a merchant, doctor and rancher
by David Mason
"a resident of San Buenaventura, a
man of Spanish blood, would advertise a realty subdivision here in the
papers of New York? That was Jose de Arnaz; and the subdivision was advertised
in Leslie's Weekly and in the Scientific American in 1846 - almost before
the Mexican war had ended."
- "History of Ventura County" Sol N. Sheridan, 1926
The present Rancho Arnaz, now known for its apple orchards and apple
juice, surrounds the old adobe ranch home of Don Jose de Arnaz. It is but
a small part of the original 21,522 acres of land once owned by Arnaz.
The Province of Santander, Spain was the birthplace of Arnaz, but by
the time that he had reached his 16th birthday in 1837, he left his Spanish
home and set out on an adventurous journey to see the world. His first
stop was Havana, Cuba. In 1841, he arrived in California aboard one of
the merchant ships that would come to furnish the inhabitants with clothing,
jewels, sugar and brandy in exchange for hides and tallow.
Soon after coming to California, Arnaz opened a general merchandise
store in the pueblo of Los Angeles. It was a year later that he first came
to San Buenaventura on a visit and, having enjoyed himself in the new surroundings,
he made plans to settle there.
Arnaz was highly educated and destined for leadership in his new home.
Through his early years of education, he had received a medical degree
before starting out to see the world. What he found in the new country
was a great need for a physician. Prior to his arrival, the only administrators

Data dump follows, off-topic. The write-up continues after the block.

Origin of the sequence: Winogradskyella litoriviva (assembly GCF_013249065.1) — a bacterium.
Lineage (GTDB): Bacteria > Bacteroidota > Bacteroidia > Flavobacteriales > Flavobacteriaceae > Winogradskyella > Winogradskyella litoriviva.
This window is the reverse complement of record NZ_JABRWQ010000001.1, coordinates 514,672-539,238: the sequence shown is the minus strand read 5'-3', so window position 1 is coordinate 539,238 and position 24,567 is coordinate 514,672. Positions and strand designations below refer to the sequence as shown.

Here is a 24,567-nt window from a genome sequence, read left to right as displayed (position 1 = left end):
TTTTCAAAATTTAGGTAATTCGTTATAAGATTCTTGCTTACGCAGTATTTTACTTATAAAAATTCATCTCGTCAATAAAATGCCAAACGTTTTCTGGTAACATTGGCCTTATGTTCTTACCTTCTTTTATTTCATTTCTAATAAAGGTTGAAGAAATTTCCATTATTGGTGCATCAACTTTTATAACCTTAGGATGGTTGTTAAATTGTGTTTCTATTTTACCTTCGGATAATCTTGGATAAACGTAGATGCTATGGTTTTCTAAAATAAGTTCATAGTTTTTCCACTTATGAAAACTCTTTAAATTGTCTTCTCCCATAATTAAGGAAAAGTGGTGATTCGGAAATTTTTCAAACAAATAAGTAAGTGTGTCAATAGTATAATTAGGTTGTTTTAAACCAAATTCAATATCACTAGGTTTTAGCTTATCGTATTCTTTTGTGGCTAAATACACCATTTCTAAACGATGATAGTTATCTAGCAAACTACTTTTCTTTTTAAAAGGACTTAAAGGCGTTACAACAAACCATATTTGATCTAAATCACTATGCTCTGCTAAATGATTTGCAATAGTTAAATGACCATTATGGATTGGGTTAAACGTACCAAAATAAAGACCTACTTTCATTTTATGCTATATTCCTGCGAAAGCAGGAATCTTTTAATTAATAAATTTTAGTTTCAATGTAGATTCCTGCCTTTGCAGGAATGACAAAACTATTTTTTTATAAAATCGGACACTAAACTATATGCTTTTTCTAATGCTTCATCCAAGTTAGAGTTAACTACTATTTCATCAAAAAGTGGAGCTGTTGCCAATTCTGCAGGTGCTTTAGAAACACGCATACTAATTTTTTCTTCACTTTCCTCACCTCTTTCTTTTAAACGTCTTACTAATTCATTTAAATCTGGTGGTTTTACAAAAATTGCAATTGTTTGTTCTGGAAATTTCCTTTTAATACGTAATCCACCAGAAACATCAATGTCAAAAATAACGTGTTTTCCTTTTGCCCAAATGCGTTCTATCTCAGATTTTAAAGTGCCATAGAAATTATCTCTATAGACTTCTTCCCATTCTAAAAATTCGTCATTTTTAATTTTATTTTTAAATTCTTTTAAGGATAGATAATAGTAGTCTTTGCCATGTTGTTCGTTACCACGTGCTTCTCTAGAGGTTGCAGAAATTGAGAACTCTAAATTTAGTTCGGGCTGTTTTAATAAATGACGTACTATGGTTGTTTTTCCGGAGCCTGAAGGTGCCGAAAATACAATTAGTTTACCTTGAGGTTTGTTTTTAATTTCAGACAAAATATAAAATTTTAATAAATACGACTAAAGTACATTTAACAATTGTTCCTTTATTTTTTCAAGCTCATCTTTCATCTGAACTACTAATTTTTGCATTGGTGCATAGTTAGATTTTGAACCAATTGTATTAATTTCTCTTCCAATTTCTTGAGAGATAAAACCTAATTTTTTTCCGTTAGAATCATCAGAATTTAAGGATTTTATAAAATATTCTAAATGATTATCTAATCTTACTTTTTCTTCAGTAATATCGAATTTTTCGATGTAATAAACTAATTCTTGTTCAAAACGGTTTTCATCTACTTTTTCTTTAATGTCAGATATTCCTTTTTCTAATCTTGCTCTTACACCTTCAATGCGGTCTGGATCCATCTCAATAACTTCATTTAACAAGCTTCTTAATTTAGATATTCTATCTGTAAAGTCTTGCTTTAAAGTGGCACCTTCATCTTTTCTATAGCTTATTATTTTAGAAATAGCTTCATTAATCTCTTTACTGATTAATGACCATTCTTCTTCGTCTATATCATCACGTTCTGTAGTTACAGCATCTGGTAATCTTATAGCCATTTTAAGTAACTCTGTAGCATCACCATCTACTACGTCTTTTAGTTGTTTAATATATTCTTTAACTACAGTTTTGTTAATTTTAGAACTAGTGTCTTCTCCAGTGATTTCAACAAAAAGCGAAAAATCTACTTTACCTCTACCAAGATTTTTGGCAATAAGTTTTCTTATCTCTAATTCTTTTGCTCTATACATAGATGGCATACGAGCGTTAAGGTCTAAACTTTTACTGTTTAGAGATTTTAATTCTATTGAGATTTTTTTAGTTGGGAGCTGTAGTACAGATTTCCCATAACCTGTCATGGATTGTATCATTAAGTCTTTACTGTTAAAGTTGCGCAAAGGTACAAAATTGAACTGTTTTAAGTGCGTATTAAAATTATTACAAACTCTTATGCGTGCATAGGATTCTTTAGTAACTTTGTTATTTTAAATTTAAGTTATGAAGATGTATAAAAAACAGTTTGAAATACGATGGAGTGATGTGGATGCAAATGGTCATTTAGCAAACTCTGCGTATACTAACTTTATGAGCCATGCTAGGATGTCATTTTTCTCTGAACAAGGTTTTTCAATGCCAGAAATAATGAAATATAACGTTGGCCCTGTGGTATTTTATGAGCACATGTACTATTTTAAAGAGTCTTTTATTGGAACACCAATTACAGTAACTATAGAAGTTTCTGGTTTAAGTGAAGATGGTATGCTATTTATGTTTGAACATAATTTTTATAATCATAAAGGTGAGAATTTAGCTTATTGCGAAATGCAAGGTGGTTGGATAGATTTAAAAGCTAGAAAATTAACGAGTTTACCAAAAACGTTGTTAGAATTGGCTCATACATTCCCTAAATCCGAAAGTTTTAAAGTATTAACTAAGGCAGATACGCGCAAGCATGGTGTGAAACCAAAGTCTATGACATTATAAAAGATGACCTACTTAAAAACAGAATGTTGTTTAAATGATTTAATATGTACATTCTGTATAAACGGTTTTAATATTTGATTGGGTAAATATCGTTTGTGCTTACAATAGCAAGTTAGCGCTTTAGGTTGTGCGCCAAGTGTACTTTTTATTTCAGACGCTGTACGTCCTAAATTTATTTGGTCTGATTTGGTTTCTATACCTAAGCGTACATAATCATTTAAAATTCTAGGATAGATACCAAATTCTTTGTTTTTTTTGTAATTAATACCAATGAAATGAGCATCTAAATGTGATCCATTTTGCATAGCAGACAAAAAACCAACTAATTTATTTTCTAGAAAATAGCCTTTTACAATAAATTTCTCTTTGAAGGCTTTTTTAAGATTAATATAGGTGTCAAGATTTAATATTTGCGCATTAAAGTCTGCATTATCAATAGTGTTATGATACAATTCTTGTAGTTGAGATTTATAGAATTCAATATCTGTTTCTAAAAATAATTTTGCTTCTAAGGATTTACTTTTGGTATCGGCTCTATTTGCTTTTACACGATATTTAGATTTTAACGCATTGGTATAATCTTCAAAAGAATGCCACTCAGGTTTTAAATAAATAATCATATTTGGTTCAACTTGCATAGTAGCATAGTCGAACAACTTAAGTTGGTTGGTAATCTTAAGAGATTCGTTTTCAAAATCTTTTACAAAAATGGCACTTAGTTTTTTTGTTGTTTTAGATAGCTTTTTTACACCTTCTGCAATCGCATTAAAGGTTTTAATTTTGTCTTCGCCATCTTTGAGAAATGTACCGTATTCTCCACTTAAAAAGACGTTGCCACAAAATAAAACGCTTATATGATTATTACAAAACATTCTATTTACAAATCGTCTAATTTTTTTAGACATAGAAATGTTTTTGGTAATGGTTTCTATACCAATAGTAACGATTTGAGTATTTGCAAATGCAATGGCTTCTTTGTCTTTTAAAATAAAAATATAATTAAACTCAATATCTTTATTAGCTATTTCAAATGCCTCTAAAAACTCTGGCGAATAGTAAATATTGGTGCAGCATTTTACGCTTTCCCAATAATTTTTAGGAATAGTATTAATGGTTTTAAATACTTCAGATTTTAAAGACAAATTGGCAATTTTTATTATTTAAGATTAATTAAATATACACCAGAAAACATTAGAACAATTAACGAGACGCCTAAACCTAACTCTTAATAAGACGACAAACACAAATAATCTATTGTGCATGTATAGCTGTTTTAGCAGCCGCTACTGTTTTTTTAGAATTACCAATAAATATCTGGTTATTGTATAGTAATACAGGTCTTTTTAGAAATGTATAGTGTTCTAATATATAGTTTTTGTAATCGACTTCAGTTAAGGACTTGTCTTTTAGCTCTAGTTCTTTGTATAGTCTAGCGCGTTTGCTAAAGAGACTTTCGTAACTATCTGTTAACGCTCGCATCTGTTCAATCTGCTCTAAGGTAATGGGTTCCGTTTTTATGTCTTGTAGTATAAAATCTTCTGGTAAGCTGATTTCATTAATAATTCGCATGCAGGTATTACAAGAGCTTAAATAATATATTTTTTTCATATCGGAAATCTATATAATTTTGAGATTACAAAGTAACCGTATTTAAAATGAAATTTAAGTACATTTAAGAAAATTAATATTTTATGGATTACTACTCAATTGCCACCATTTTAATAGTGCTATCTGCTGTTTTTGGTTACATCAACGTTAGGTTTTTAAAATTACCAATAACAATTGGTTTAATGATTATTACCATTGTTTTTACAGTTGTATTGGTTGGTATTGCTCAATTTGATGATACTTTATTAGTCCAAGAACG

to the sick were the Franciscan missionaries. Over the years, he gave of
his services to the sick and furnished medicines when he could, never taking
a cent for his labors. Arnaz, as an aristocrat in manner and appearance,
and then as a public benefactor, received an immediate high standing in
With the many new opportunities to acquire property, he became a large
landowner - his holdings not only being in San Buenaventura, but also in
various other parts of the state. At one time, he even held title to an
island in the San Francisco Bay known as Yerba Buena, over which the San
Francisco-Oakland Bridge now passes.
In the small town of San Buenaventura, Arnaz opened the first general
merchandise store, even before the county was established. In 1845, he
was the lease holder of the Mission of San Buenaventura, having leased
the property from the Mexican government for the sum of $1,630 per year.
The lease included 1,407 head of cattle, 19 yoke of oxen and 2,158 head
of sheep. The orchard at the mission contained 582 fruit trees, one vineyard
of 1,510 vines and another vineyard of 3,800 vines.
The next year, he purchased the mission property for $13,000. The land
totaled 48,822 acres. However, ownership by Arnaz was not recognized during
the time that the Mexicans and the Americans were struggling over the possession
of California. Once Arnaz had secured the title from the Americans, he
sold the old San Buenaventura Mission to Dr. M.R. de Poli.
It was while living in San Buenaventura that Arnaz had his dealings
with Col. John C. Fremont.
Fremont had come to be a thorn in the side of the Mexican authorities
of California. He came with secret instructions from the Washington authorities
of that day to make observations and institute preliminary steps for the
seizure of the province by the Americans.
As Fremont marched southward from Monterey in the winter of 1846, he
found that the Mexicans were waiting for him in ambush at the Gaviota Pass
where, at the narrowest part of the pass, men were concealed on the tops
of the cliffs ready to roll rocks down on Fremont and his men. Fremont
decided to avoid the Gaviota Pass and, instead, traveled over the San Marcos
Pass through the Santa Ynez Mountains. Arriving in Santa Barbara after
the difficult passage, the American flag was once more raised over the
Leaving a small group of soldiers in Santa Barbara, Fremont marched
the main body of his soldiers southward along the Rincon toward San Buenaventura.
News of his coming had preceded him, and there was a mass exodus to the